Estate Planning Essentials: Why Every Parent Needs a Will
It seems every few months the news is filled with stories about the estates of deceased celebrities. The heirs of Prince, James Brown, Philip Seymour Hoffman, Casey Kasem and others battling in court trying to sort out the mess that was left behind after an untimely death and missing or outdated estate plans.
The perception left for many is that the hazards of poor planning are the exclusive realm of the wealthy. Nothing could be further from the truth.
A recent survey indicates that more than half of all Americans do not have a will in place.1 This can have serious implications no matter their net worth. Not only in regards to how their assets are distributed, but also who makes their healthcare decisions and what happens to their minor children.
Three key documents can help protect your family.
A Basic Will
While we are all familiar with the basic concept of a will, we may not be as well-versed in what happens if we die without one. Passing away without a will is called dying intestate, and means that a court will take control and divide your assets and guardianship of your minor children.2 This can be a stressful, public and expensive process at an already emotional time for heirs. While a basic will need not be complex, because of the stakes, it is imperative for all parents.
Advanced Healthcare Directive
A healthcare directive is an estate planning document that can be triggered as the result of incapacitation. It defines how you would like your healthcare decisions administered and who will be empowered to make decisions. A strong healthcare directive will also contain a living will that outlines how to handle your end-of-life care in the event of an irreversible condition.
Financial Power of Attorney
A financial power of attorney is a flexible document that can grant a third party the ability to administer your financial affairs under specific circumstances related to incapacitation or disability. This allows a designee to direct your investments, real estate and other finances if you are unable or incapable of doing so. The document can be limited or broad in scope and take effect based on a variety of very specific scenarios.
Estate Plan Basics
At its heart, an estate plan is all about control. These three documents offer a formal way to document your wishes for when you are deceased or incapacitated and unable to advocate for yourself. They can help put those you trust in control as well as provide direction for them.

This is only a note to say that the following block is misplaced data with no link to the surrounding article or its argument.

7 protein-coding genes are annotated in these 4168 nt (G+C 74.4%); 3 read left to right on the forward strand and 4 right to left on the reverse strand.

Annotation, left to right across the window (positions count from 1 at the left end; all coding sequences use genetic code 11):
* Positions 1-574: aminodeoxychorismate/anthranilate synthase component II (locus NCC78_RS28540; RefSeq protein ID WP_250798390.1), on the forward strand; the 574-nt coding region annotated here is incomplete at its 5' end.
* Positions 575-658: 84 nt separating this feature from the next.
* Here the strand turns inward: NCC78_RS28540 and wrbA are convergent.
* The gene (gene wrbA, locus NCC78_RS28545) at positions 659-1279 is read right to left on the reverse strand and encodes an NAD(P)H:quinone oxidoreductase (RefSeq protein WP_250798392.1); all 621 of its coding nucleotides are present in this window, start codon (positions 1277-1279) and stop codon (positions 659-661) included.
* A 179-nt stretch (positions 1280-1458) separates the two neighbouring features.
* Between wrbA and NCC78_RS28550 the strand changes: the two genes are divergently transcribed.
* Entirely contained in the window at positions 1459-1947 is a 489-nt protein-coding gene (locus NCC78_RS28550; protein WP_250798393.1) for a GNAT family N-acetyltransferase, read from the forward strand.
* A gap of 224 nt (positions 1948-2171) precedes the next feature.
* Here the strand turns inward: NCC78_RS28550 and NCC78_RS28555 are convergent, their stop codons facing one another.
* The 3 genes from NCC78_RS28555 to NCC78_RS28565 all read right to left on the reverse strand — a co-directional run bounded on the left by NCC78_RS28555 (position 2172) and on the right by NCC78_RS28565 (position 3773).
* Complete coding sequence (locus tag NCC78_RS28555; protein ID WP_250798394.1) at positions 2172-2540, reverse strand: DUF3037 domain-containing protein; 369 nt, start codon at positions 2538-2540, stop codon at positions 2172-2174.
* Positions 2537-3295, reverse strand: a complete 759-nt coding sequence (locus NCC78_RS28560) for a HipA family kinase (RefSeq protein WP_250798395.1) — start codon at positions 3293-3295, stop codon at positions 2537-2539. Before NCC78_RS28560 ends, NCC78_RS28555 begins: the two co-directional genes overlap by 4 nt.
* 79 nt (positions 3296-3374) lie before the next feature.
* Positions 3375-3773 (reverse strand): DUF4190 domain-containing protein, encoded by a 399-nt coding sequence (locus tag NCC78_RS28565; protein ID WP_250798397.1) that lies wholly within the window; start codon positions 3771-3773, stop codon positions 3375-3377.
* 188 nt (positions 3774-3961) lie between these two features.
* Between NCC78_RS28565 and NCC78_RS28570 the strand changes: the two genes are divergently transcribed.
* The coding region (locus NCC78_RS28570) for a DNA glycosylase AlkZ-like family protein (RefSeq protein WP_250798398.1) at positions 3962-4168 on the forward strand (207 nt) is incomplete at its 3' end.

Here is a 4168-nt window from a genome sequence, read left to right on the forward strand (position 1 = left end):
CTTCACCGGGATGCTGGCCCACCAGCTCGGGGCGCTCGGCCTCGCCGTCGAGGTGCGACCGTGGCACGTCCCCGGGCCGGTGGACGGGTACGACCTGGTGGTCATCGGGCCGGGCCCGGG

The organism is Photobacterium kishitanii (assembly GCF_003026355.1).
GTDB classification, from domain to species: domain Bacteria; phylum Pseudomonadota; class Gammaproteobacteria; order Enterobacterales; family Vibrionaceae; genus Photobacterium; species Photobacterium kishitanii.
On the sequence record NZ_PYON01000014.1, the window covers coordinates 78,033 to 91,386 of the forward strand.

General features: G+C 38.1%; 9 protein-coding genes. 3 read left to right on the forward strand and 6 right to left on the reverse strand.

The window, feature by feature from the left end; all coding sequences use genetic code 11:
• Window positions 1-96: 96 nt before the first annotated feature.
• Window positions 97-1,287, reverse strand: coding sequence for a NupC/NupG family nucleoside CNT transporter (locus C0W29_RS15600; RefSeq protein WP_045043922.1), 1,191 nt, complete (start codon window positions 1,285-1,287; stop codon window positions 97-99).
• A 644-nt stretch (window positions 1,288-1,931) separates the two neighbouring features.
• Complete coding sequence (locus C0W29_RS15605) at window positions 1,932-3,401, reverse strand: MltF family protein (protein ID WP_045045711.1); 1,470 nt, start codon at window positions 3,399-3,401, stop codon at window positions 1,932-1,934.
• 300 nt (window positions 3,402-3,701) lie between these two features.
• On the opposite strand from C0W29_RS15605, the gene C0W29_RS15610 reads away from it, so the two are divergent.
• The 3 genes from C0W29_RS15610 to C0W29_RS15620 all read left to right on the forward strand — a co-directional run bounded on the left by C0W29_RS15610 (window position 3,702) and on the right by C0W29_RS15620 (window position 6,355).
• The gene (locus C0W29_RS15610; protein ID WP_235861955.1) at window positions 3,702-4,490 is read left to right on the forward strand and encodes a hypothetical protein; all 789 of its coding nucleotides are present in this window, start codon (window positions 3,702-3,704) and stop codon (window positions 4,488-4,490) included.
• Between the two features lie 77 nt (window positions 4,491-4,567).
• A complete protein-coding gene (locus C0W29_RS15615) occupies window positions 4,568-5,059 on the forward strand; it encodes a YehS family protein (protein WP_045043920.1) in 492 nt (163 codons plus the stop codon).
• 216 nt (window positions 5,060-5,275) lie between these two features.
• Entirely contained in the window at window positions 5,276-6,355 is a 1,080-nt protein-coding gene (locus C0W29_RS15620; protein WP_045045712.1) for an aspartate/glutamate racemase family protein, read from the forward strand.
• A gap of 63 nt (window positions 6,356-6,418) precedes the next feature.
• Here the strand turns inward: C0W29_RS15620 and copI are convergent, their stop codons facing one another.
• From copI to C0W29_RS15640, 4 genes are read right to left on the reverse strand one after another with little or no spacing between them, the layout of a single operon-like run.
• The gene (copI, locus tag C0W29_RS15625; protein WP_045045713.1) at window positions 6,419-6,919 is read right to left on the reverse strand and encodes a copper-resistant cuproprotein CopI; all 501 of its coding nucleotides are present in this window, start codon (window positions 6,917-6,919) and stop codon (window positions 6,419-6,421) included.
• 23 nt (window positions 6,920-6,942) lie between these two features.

This can go a long way toward protecting your family and legacy. Lacking the direction these documents provide, it falls to the court to decide. Not only can this impact expediency, legal fees and taxes, but also family dynamics.
Closing this gap and obtaining each of these documents can cost only a few hundred dollars, but can go a long way toward delivering a sense of security. If you would like a referral to an estate planning attorney for help with these documents, or want to sit down for a consultation about your finances relative to legacy/estate planning, we would love to discuss your options.
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North Star Consultants, Inc., Insurance Products and Services/CRI Securities, LLC, Securities, Investments and Investment Advisory Services\Securian Financial Services, Inc., Variable Products, Securities and Investment Advisory Services/North Star Resource Group offers securities and investment advisory services through CRI Securities, LLC and Securian Financial Services, Inc. Members FINRA/SIPC. CRI Securities, LLC is affiliated with Securian Financial Services, Inc. and North Star Resource Group. North Star Resource Group is not affiliated with Securian Financial Services, Inc. North Star Resource Group is independently owned and operated. This article was co-written by Douglas J. Weisenberger, CFP®, CLU, ChFC, CLTC & Joshua C. Evenson CFP®, ChFC, CASL, in collaboration with a professional third party. 1621748/DOFU 10-2016